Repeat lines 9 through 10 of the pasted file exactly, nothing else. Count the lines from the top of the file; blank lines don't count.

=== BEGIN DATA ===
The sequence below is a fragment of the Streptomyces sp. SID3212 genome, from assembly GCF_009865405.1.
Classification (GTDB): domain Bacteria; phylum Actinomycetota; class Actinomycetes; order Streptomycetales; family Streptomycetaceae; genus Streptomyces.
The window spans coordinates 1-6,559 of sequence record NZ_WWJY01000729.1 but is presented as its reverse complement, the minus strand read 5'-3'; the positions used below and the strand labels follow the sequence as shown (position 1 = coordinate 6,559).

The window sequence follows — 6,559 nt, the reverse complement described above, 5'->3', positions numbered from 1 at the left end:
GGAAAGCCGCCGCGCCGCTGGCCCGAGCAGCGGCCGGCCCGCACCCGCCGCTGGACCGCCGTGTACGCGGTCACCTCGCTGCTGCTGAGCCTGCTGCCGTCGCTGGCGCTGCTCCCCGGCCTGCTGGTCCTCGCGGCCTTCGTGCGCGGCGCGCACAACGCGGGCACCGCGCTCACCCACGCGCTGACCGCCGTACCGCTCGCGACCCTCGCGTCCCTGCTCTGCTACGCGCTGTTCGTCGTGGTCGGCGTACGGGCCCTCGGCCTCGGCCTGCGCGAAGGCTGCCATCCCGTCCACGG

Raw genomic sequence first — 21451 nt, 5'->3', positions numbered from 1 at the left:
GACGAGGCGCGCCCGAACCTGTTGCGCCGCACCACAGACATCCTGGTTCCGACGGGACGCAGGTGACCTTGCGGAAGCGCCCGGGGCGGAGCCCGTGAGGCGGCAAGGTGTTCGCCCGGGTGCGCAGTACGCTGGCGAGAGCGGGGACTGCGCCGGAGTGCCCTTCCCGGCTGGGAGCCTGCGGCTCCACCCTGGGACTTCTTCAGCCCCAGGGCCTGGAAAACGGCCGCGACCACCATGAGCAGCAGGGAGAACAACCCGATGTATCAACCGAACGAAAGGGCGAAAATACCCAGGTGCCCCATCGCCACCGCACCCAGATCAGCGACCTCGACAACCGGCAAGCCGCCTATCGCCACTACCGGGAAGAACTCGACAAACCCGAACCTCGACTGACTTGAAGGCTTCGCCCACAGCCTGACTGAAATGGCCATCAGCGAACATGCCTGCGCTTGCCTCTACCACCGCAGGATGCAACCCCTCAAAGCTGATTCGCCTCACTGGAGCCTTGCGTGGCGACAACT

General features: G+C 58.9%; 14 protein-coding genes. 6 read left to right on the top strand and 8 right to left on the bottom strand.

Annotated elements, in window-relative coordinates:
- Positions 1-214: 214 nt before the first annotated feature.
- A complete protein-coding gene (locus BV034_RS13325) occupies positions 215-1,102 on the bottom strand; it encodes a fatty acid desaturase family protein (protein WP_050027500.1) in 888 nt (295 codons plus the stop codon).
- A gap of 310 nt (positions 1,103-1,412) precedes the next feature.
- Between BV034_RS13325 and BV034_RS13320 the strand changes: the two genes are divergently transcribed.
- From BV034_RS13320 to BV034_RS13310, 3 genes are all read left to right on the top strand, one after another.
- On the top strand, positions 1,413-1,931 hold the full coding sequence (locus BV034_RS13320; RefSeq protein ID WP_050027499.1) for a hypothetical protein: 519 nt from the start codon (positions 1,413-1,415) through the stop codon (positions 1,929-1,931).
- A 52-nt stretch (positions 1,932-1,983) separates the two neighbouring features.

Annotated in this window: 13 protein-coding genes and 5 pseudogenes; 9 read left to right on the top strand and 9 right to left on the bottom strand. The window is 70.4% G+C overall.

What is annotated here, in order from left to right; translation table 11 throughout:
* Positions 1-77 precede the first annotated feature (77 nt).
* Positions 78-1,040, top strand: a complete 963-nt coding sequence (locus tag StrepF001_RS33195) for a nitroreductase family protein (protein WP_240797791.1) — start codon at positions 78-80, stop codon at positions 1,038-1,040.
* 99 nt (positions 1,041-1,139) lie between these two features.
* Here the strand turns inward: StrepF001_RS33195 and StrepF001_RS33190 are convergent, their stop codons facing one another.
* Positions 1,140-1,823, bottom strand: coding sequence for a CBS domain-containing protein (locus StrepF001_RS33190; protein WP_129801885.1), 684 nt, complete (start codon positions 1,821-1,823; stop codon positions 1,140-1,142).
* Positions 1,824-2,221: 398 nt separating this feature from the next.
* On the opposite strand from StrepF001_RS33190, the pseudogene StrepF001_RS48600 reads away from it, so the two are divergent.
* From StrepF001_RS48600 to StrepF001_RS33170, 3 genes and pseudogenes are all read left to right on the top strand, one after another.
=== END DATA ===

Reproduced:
Annotated elements, in window-relative coordinates:
- Positions 1-214: 214 nt before the first annotated feature.